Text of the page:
Failing to maintain a truck may make it more susceptible to being involved in an accident while traveling in Mississippi or in other states. For example, failing to maintain the vehicle’s brakes may make it difficult to stop or slow down on dry and wet roads alike. Other maintenance issues might make it harder to see people, objects or other vehicles before it’s too late to avoid those obstacles.
Vehicles come with maintenance instructions
Most commercial vehicles come with manuals that explain how to properly care for them. Typically, there will be instructions as to how often tires should be rotated, how much air should be in a tire or how often to change fluids such as engine oil or coolants. It will also likely tell you how long a battery should last or how to replace lights that aren’t working properly.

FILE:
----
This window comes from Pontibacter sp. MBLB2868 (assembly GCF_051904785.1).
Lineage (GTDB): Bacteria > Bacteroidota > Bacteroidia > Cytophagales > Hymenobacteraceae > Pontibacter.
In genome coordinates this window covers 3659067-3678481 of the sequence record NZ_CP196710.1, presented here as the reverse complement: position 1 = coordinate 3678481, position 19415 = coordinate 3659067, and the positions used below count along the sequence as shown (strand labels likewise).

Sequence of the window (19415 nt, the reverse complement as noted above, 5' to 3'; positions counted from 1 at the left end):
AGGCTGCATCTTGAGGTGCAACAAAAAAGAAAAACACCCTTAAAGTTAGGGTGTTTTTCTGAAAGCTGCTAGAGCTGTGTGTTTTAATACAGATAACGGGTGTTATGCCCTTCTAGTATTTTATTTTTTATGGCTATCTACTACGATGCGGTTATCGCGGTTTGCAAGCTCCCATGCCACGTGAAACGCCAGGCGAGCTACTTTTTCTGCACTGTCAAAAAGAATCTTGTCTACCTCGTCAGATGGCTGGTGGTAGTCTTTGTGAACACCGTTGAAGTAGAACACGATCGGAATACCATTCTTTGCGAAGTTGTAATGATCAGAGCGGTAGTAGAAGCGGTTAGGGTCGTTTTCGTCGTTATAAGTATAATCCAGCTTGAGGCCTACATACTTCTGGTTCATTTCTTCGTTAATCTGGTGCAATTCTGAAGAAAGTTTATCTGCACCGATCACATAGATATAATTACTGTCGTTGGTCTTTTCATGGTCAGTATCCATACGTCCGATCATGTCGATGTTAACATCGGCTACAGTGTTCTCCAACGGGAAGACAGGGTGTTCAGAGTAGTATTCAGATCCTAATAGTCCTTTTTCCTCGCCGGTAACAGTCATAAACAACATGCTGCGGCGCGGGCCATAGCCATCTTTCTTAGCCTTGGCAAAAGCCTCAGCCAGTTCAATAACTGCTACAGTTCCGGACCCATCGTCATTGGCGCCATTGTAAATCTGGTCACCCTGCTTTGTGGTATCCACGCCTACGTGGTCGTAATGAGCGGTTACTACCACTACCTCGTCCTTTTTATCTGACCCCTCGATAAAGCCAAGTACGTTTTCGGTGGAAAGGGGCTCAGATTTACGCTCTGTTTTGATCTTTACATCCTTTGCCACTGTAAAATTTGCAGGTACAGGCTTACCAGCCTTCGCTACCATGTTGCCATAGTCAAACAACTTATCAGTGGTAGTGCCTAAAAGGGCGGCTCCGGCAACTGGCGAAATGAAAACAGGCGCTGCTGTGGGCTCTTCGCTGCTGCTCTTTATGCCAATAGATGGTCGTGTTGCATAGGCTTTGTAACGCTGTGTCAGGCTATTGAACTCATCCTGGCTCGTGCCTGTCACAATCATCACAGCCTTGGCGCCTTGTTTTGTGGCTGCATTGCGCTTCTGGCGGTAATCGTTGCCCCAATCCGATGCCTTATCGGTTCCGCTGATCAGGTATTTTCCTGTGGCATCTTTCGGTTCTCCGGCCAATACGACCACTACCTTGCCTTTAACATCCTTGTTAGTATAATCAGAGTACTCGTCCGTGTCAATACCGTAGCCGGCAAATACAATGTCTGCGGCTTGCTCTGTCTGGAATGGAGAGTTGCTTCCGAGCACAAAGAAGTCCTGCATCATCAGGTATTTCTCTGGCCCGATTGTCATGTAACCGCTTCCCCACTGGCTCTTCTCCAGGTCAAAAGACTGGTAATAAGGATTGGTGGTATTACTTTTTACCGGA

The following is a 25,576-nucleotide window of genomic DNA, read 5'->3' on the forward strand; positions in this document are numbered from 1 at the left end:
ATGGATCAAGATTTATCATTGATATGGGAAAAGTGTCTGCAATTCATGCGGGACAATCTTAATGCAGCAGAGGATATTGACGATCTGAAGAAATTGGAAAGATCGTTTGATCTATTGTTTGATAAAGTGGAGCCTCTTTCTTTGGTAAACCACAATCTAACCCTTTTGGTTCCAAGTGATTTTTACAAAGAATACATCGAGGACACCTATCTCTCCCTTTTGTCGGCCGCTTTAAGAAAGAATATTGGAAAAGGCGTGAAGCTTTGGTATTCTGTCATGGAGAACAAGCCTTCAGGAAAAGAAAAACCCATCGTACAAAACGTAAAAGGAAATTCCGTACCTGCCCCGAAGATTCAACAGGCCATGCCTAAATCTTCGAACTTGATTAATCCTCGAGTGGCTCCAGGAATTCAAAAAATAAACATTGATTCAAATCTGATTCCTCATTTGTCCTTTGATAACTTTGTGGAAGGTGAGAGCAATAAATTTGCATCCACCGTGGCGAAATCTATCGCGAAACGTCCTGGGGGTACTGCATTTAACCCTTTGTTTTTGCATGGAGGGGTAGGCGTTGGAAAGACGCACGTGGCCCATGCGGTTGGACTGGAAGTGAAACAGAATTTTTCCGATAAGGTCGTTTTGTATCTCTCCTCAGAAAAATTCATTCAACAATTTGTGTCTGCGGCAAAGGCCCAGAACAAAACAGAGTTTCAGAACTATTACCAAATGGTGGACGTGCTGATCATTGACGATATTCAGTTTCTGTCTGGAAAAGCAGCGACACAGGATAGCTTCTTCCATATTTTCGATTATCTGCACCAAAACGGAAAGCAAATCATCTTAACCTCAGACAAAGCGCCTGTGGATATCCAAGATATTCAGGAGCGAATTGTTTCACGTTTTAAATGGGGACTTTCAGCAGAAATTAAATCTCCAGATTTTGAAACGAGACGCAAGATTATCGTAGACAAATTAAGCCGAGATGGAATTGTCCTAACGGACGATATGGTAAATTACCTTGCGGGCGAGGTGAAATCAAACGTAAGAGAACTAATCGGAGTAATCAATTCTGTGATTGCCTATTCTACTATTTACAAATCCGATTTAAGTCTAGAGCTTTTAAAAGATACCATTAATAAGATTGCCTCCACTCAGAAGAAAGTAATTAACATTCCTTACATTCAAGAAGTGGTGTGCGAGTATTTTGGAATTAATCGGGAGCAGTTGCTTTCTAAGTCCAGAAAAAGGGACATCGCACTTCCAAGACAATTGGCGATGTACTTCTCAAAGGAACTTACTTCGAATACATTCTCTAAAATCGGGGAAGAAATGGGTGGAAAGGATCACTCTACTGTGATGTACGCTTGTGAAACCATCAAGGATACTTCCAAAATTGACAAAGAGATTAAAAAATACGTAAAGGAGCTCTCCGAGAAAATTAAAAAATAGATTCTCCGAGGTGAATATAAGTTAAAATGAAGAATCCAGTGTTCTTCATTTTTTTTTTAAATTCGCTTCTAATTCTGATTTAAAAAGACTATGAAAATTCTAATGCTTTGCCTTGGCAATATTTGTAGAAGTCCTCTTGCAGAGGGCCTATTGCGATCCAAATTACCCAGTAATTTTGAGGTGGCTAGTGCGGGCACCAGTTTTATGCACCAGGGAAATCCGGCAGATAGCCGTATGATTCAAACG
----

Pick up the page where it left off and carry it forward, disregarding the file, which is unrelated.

Improper maintenance is negligence
Generally speaking, failing to maintain a vehicle is considered to be a negligent act. Therefore, if an accident was caused by faulty brakes, underinflated tires or inadequate lights, the driver of the truck may be liable for the motor vehicle accident. The owner of the truck may also be liable for any damages that you might incur in a wreck. Any company that manufactures, sells or installs truck components that failed prior to an accident may also be liable depending on the facts of the case.
If you have been injured as a result of a truck accident, you should consult with an experienced attorney who handles these specific types of cases.